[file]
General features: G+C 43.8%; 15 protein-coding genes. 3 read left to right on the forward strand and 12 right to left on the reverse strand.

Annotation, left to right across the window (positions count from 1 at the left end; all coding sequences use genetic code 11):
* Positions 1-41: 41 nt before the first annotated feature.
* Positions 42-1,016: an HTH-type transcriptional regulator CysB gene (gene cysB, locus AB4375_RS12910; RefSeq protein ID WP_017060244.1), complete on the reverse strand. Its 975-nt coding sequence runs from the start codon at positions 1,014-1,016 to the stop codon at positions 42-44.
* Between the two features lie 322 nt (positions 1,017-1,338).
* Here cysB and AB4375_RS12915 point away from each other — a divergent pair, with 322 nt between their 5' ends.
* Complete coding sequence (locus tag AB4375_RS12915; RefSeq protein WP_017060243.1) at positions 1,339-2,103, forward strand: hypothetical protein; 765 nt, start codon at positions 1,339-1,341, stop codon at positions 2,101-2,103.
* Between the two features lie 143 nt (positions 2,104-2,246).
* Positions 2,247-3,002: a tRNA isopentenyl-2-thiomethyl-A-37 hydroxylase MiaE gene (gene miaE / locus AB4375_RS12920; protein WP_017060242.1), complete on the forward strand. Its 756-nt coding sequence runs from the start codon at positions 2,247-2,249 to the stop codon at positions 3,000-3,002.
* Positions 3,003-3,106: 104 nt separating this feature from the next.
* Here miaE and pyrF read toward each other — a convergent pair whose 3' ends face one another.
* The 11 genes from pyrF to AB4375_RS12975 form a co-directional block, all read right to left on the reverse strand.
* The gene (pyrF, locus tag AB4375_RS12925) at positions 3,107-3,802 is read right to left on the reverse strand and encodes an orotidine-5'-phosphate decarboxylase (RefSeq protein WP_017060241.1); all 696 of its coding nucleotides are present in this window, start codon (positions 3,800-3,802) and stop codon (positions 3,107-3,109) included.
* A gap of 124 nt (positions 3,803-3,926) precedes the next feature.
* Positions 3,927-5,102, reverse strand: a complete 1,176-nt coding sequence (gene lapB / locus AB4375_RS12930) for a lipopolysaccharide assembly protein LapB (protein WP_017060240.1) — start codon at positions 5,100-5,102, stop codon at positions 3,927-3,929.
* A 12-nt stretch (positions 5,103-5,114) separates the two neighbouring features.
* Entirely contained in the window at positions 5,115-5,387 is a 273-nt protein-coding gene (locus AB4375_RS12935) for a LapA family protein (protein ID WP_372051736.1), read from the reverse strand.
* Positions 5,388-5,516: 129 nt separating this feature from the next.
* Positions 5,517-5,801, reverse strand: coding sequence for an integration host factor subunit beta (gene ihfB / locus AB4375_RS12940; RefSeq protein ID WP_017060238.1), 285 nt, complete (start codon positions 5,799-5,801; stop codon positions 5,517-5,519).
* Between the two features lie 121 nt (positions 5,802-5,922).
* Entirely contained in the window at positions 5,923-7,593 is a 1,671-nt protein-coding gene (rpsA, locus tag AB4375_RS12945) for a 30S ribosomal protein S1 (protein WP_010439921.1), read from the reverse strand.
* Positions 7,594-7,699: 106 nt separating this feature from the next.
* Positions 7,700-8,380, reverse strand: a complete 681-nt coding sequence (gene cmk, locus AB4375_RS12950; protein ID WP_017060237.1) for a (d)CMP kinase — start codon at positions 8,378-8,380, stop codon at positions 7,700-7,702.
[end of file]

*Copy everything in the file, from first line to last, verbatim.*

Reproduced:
General features: G+C 43.8%; 15 protein-coding genes. 3 read left to right on the forward strand and 12 right to left on the reverse strand.

Annotation, left to right across the window (positions count from 1 at the left end; all coding sequences use genetic code 11):
* Positions 1-41: 41 nt before the first annotated feature.
* Positions 42-1,016: an HTH-type transcriptional regulator CysB gene (gene cysB, locus AB4375_RS12910; RefSeq protein ID WP_017060244.1), complete on the reverse strand. Its 975-nt coding sequence runs from the start codon at positions 1,014-1,016 to the stop codon at positions 42-44.
* Between the two features lie 322 nt (positions 1,017-1,338).
* Here cysB and AB4375_RS12915 point away from each other — a divergent pair, with 322 nt between their 5' ends.
* Complete coding sequence (locus tag AB4375_RS12915; RefSeq protein WP_017060243.1) at positions 1,339-2,103, forward strand: hypothetical protein; 765 nt, start codon at positions 1,339-1,341, stop codon at positions 2,101-2,103.
* Between the two features lie 143 nt (positions 2,104-2,246).
* Positions 2,247-3,002: a tRNA isopentenyl-2-thiomethyl-A-37 hydroxylase MiaE gene (gene miaE / locus AB4375_RS12920; protein WP_017060242.1), complete on the forward strand. Its 756-nt coding sequence runs from the start codon at positions 2,247-2,249 to the stop codon at positions 3,000-3,002.
* Positions 3,003-3,106: 104 nt separating this feature from the next.
* Here miaE and pyrF read toward each other — a convergent pair whose 3' ends face one another.
* The 11 genes from pyrF to AB4375_RS12975 form a co-directional block, all read right to left on the reverse strand.
* The gene (pyrF, locus tag AB4375_RS12925) at positions 3,107-3,802 is read right to left on the reverse strand and encodes an orotidine-5'-phosphate decarboxylase (RefSeq protein WP_017060241.1); all 696 of its coding nucleotides are present in this window, start codon (positions 3,800-3,802) and stop codon (positions 3,107-3,109) included.
* A gap of 124 nt (positions 3,803-3,926) precedes the next feature.
* Positions 3,927-5,102, reverse strand: a complete 1,176-nt coding sequence (gene lapB / locus AB4375_RS12930) for a lipopolysaccharide assembly protein LapB (protein WP_017060240.1) — start codon at positions 5,100-5,102, stop codon at positions 3,927-3,929.
* A 12-nt stretch (positions 5,103-5,114) separates the two neighbouring features.
* Entirely contained in the window at positions 5,115-5,387 is a 273-nt protein-coding gene (locus AB4375_RS12935) for a LapA family protein (protein ID WP_372051736.1), read from the reverse strand.
* Positions 5,388-5,516: 129 nt separating this feature from the next.
* Positions 5,517-5,801, reverse strand: coding sequence for an integration host factor subunit beta (gene ihfB / locus AB4375_RS12940; RefSeq protein ID WP_017060238.1), 285 nt, complete (start codon positions 5,799-5,801; stop codon positions 5,517-5,519).
* Between the two features lie 121 nt (positions 5,802-5,922).
* Entirely contained in the window at positions 5,923-7,593 is a 1,671-nt protein-coding gene (rpsA, locus tag AB4375_RS12945) for a 30S ribosomal protein S1 (protein WP_010439921.1), read from the reverse strand.
* Positions 7,594-7,699: 106 nt separating this feature from the next.
* Positions 7,700-8,380, reverse strand: a complete 681-nt coding sequence (gene cmk, locus AB4375_RS12950; protein ID WP_017060237.1) for a (d)CMP kinase — start codon at positions 8,378-8,380, stop codon at positions 7,700-7,702.